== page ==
Etanercept in Hidradenitis Suppurativa
|Hidradenitis Suppurativa||Drug: Etanercept sc 50mg per week for 12 weeks||Phase 2|
|Study Design:||Allocation: Non-Randomized
Intervention Model: Single Group Assignment
Masking: Open Label
Primary Purpose: Treatment
|Official Title:||A Phase 2 Study of the Safety and Efficacy of Etanercept for the Therapy of Hydradenitis Suppurativa|
- Endpoints :
- The disease activity index based on a calculated score.
- The sum of the [diameter X severity] for each affected area.
- Patient’s global assessment of disease activity scores based on a VAS scale
- of 1-10.
- The number of newly presented lesions.
|Study Start Date:||September 2005|
|Estimated Study Completion Date:||May 2006|
Hidradenitis suppurativa is a disorder of unknown etiology. Various hypotheses have implicated obesity, diabetes mellitus, genetic predisposition and tight clothing as probable contributing factors. Although patients are presenting with suppuration of their lesions, typical furuncles are absent (1). Administration of antibiotics offers transient relief of symptoms whereas therapies like androgens, isotretinoin and methotrexate have failed to disclose clinical benefit (2).
More than thirty out-patients with hidradenitis suppurativa are followed up at the clinic of the “Immunology of Infectious Diseases” of the ATTIKON University Hospital of Athens. None of them is presenting with diabetes mellitus and their CD4 cell counts are within normal limits. However, their testing for the function of monocytes is often abnormal. This test involves the isolation of monocytes and the ex vivo release of pro-inflammatory cytokines both without and after stimulation by bacterial endotoxins and lipoteichoic acid. Results have shown an increased baseline secretion and poor response of monocytes after stimulation.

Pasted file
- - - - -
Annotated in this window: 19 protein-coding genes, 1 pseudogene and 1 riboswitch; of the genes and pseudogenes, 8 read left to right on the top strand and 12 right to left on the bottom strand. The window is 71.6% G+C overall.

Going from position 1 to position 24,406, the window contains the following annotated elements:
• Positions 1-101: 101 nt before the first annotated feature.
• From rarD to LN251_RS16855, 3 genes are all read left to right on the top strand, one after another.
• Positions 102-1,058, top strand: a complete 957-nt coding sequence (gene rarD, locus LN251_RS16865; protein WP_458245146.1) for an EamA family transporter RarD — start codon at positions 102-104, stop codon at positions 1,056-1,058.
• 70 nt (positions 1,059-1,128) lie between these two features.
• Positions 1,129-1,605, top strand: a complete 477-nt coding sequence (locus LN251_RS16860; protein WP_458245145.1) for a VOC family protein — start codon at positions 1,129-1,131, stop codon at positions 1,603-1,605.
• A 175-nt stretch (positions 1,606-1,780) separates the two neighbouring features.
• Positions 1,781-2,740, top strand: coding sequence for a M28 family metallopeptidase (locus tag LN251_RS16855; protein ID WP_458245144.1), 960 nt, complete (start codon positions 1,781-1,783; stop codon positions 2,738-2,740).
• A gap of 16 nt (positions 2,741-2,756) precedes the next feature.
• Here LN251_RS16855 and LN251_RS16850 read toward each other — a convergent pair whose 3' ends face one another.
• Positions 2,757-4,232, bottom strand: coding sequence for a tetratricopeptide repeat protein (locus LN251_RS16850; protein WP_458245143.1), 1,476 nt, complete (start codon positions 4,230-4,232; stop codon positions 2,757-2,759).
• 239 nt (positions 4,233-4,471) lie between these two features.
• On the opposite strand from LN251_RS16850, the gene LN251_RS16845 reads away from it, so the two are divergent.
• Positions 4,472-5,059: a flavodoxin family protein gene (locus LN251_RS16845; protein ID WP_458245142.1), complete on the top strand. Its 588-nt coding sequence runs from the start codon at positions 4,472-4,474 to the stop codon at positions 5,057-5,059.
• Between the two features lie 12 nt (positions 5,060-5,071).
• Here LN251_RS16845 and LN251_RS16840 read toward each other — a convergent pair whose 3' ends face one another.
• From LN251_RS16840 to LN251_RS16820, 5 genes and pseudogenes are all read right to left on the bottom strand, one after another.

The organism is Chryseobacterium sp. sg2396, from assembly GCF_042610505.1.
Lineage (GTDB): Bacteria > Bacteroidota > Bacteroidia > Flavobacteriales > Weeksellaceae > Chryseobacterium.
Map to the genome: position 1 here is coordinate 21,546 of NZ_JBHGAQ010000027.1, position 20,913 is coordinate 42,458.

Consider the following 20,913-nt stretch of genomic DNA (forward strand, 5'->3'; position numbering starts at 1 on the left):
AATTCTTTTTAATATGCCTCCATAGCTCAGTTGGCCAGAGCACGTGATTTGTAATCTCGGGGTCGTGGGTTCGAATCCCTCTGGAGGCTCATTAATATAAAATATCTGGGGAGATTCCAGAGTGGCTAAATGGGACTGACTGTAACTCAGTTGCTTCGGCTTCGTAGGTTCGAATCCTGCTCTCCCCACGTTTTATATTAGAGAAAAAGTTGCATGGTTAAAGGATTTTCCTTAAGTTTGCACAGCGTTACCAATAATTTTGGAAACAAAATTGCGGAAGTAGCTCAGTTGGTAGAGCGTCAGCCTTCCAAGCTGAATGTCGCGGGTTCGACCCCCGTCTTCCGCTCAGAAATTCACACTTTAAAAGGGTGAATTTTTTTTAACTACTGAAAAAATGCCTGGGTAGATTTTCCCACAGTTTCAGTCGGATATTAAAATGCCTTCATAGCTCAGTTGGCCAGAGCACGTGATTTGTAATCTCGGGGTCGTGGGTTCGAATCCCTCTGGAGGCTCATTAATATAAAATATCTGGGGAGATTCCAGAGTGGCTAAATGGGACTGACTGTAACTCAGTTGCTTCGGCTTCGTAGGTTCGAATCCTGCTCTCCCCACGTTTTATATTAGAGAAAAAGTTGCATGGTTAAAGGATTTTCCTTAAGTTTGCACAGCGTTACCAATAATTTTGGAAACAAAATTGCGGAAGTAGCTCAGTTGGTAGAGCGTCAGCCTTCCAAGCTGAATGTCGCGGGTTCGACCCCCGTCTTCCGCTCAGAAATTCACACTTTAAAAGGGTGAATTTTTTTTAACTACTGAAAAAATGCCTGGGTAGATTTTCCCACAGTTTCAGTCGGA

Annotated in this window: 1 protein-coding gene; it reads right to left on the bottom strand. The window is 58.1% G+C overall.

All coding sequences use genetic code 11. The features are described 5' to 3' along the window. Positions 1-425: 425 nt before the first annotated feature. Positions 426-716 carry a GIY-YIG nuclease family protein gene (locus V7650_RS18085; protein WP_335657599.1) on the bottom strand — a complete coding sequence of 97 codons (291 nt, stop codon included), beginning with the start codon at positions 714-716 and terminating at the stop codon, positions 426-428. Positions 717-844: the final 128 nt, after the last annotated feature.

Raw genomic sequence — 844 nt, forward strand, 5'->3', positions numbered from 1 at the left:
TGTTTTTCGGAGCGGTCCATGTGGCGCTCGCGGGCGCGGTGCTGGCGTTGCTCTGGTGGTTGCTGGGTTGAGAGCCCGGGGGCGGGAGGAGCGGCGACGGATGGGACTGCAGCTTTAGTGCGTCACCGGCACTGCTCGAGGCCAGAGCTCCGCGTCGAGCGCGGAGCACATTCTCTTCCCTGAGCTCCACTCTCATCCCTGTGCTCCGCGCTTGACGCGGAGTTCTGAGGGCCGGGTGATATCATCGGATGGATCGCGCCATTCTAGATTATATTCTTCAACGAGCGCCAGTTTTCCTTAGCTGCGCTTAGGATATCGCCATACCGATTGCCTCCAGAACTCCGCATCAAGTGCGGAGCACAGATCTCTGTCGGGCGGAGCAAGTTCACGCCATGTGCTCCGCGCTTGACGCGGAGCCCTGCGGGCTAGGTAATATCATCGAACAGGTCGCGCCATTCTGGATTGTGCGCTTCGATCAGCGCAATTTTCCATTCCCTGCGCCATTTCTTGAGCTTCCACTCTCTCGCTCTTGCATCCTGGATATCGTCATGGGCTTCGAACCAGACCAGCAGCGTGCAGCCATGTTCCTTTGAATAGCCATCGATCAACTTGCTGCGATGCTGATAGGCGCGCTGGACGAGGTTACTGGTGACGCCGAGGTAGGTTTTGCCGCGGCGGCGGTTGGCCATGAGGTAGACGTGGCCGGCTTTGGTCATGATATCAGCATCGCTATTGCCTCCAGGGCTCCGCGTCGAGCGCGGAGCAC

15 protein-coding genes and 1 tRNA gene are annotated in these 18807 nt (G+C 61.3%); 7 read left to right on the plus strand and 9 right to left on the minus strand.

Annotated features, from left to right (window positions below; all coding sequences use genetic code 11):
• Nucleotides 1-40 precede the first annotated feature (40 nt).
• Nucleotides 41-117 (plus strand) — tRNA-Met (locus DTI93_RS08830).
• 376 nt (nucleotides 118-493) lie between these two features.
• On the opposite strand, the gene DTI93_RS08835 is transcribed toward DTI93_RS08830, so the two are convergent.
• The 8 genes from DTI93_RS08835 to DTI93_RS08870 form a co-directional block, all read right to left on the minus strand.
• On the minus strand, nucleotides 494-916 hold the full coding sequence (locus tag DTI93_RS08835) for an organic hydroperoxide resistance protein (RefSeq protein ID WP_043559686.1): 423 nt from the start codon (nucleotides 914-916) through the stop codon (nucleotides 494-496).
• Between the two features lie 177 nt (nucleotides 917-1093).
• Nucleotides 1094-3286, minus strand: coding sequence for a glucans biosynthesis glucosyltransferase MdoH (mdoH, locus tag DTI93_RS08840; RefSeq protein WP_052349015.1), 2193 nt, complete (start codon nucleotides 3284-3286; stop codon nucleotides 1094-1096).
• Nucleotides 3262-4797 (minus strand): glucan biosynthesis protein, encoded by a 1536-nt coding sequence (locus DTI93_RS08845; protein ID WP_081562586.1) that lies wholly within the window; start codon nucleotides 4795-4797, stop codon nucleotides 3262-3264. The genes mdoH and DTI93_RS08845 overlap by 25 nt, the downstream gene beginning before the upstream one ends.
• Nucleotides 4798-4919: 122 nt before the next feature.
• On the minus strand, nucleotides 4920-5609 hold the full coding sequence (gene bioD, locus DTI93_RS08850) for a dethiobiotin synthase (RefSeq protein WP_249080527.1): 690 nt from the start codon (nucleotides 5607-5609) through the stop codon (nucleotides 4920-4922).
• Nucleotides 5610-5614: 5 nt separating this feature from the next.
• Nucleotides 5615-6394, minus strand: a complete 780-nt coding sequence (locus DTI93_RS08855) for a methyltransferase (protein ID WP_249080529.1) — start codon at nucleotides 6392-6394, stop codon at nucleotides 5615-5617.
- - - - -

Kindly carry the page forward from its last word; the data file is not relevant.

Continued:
Case reports with limited number of patients have disclosed clinical benefit of an other anti-TNF drug (infliximab) after one or two doses administration in hidradenitis suppurativa. These reports involve retrospective results of five patients (3) or single cases (4,5). The rationale of the administration of etanercept in hidradenitis suppurativa is based on the following data: a) etanercept has been proven effective for the management of psoriasis that is considered a skin disorder with autoimmune background (6); and b) laboratory findings of our patients with hidradenitis suppurativa point towards an altered immune response of their adaptive immunity (7).
Tumor necrosis factor (TNF) is a dominant cytokine in the inflammatory process of rheumatoid arthritis. Elevated levels of TNF are also found in the synovium of patients with psoriatic arthritis. Etanercept is a competitive inhibitor of TNF-binding to its cell surface receptors and thereby inhibits the biological activity of TNF. TNF and lymphotoxin are pro-inflammatory cytokines that bind to two distinct cell surface receptors: the 55-kilodalton (p55) and 75-kilodalton (p75) tumor necrosis factor receptors (TNFRs). Both TNFRs exist naturally in membrane-bound and soluble forms. Soluble TNFRs are thought to regulate TNF biological activity.
TNF and lymphotoxin exist predominantly as homotrimers, with their biological activity dependent on cross-linking of cell surface TNFRs. Dimeric soluble receptors such as etanercept possess a higher affinity for TNF than monomeric receptors and are considerably more potent competitive inhibitors of TNF binding to its cellular receptors. In addition, use of an immunoglobulin Fc region as a fusion element in the construction of a dimeric receptor imparts a longer serum half-life.
The objective of this study is to clarify the potency of etanercept for the therapy of hidradenitis suppurativa.
The rationale of the protocol is based on the reported beneficiary results of case-patients by the administration of other anti-TNF drug (infliximab) in separate cases on the grounds of a probable autoimmune predisposition of the disease.
Please refer to this study by its ClinicalTrials.gov identifier: NCT00329823
|4th Department of Internal Medicine, University of Athens, Medical School|
|Athens, Greece, 124 64|
|Study Director:||Evangelos J Giamarellos-Bourboulis, MD, PhD||4th Department of Internal Medicine, University of Athens, Greece|
|Study Chair:||Helen Giamarellou, MD, PhD||4th Department of Internal Medicine, University of Athens, Greece|